In his Daily Market Notes report to investors, while commenting on relief rallies, Louis Navellier wrote:
Dividend growth and growth stocks remain an oasis for investors seeking to protect themselves from runaway inflation. That is the good news. The bad news was in the wake of Amazon.com, Inc. (NASDAQ:AMZN)’s disappointing earnings as well as Apple Inc (NASDAQ:AAPL)’s comments that it was not immune to supply chain disruptions, the stock market decide to capitulate and make new lows last Friday. Technically, I could argue that the S&P 500 was merely retesting its March 14th lows, but both the NASDAQ Composite and Russell 2000 made new lows.
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Some astute stock market observers are pointing out that due to inflation, a massive PE (price-to-earnings ratio) compression is now underway. That is an understatement since our average growth stock trades at 15.9 times median current earnings and only 4.1 times median forecasted earnings. Under no circumstances can I justify such low valuations, unless a nuclear war is about to unfold.
According to the Commerce Department, the primary reason for its negative GDP estimate for the first quarter was due to inflation, trade imbalances, and supply chain disruptions. I for one have a hard time believing that the supply chain disruption from the China Covid lockdowns has triggered a U.S. recession.
Do we really buy all our stuff from China? I have never seen a recession ensue when the ISM manufacturing and service surveys are positive. Furthermore, consumer spending and sentiment remain positive. The irony is that the Commerce Department’s flash GDP estimate for the first quarter does not include the March trade data.
Fleeced by Wall Street
The March economic statistics are simply not characteristic of a recession, so I am expecting that the Commerce Department will be revising its first-quarter GDP estimate higher in the upcoming weeks and months. In the meantime, the stock market has a psychological problem as well as some mechanical trading problems, since the Citadel algorithms have been overrun by reckless selling pressure, especially from ETFs that all too often trade at a big discount to their underlying stocks, which further fuels panic selling pressure.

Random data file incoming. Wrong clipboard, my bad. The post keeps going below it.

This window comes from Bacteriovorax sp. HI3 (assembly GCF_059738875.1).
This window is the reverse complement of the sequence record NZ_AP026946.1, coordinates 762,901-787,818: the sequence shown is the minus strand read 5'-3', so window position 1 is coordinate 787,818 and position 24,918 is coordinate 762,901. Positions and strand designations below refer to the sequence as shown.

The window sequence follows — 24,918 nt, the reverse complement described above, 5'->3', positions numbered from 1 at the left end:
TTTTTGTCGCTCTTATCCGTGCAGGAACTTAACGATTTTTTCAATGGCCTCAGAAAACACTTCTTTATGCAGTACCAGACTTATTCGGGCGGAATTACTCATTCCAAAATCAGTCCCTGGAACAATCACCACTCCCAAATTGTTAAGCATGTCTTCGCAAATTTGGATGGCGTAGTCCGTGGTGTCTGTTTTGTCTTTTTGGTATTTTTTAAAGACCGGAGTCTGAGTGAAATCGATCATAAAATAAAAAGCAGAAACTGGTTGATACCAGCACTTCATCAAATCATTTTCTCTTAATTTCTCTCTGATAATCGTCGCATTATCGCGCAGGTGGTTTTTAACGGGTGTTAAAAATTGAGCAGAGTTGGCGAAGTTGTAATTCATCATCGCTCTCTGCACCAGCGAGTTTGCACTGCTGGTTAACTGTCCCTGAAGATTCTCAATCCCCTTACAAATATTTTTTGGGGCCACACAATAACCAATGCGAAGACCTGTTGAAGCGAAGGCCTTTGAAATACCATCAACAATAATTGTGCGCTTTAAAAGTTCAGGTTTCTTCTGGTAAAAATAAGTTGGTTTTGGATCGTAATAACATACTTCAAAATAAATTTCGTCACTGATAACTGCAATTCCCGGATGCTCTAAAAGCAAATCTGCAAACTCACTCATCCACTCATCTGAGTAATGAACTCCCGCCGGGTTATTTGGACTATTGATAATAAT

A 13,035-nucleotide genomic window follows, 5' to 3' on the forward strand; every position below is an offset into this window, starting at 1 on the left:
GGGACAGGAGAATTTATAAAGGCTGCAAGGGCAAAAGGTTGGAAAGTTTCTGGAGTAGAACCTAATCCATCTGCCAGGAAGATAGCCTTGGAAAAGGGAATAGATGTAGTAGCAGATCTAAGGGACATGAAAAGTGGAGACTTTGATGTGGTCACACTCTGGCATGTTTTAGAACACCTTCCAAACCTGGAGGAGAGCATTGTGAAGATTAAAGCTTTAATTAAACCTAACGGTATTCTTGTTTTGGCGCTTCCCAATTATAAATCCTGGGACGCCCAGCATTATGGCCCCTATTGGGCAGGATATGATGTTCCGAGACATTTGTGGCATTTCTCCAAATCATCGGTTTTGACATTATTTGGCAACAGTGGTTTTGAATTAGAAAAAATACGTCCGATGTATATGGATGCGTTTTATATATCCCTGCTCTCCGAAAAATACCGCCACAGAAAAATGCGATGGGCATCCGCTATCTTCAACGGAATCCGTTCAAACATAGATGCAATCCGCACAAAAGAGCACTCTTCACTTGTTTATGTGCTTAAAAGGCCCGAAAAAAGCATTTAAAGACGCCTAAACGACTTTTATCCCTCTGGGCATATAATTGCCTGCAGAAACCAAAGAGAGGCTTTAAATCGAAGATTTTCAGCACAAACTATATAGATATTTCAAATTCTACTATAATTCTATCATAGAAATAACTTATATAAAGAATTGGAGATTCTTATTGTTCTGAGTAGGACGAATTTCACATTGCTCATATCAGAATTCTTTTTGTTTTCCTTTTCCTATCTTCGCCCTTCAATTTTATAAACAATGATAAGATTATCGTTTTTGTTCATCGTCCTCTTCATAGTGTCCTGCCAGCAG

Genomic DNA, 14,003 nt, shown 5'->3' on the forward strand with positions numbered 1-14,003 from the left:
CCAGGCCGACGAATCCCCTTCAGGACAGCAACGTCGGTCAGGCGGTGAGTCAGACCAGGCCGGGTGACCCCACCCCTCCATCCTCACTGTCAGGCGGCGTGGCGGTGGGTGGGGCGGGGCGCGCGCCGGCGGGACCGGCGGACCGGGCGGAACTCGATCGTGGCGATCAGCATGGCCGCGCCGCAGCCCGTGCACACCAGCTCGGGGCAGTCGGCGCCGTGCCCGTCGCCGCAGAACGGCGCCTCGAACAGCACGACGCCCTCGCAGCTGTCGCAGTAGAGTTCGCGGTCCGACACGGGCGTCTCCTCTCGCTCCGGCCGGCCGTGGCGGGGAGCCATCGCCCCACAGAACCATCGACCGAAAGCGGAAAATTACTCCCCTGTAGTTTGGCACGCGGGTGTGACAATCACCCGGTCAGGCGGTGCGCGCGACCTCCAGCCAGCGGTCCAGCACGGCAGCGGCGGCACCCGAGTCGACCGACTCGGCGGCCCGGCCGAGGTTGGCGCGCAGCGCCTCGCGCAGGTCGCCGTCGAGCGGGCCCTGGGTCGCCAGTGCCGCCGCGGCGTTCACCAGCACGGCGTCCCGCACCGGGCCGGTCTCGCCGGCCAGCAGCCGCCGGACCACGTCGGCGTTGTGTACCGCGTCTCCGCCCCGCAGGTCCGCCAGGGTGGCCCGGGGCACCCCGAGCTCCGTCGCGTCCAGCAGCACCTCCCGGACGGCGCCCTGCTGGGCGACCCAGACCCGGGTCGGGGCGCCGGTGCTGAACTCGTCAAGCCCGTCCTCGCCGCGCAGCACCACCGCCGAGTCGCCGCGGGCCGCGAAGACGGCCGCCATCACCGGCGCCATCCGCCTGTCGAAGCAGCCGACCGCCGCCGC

If you sold any ETF during market hours on April 29th, you were “fleeced” by Wall Street and received less than the underlying stocks due to wide bid/ask spreads. Naturally, the news is unduly influenced by Wall Street which uses them as a pawn to manipulate and spark trading volume, so Wall Street can fleece naïve investors. In general, you will always get a better price and tighter bid/ask spreads selling into strength.
Relief Rallies in May
What I expect in May is a series of relief rallies where major stock market indices find firmer footing. We are fortunate that our dividend growth and growth stocks are still posting record quarterly sales and earnings, so we should continue to get an extra boost from these announcements. However, by far the big macro event will be a change in leadership in Russia and/or a ceasefire in Ukraine. A 20% relief rally in the NASDAQ Composite and Russell 2000 is certainly very possible.
Another significant event in May will be the Federal Open Market Committee (FOMC) statement after the Fed increases its key interest rate. Japan has refused to change its interest rate policy due to inflation and the European Central Bank (ECB) President, Christine Lagarde, recently rejected increasing interest rates and on an IMF panel said “For goodness sake, let’s wait until we have by the data and then we move on to decide.”
Due to the fact that both Japan and the ECB have refused to increase interest rates, the U.S. dollar remains very strong, which means that domestic companies have a big advantage compared to multi-international companies suffering from getting paid in weak currencies and lackluster international economic activity.
Ironically, Atlanta Fed recently issued its initial second-quarter GDP estimate at a 1.9% annual pace. The consensus of most economists ranges from a 1.7% to a 4.8% annual pace, so the Atlanta Fed is currently below the median estimate. If the supply chain bottlenecks diminish in the second quarter, I expect GDP growth to resurge.
The Institute of Supply of Management (ISM) this week announced that its manufacturing index slipped to 55.4 in April, and is now at the lowest level since July 2020. However, since any reading over 50 signals an expansion, the manufacturing sector is still growing. The new orders component slipped to 53.5 in April, while the production component declined to 53.6 in April. On a more positive note, the backlog component declined to 56 in April, so the ISM manufacturing index is expected to remain healthy due to persistent order backlogs. Also notable is that fully 17 of the 18 industries that ISM surveyed expanded in April.
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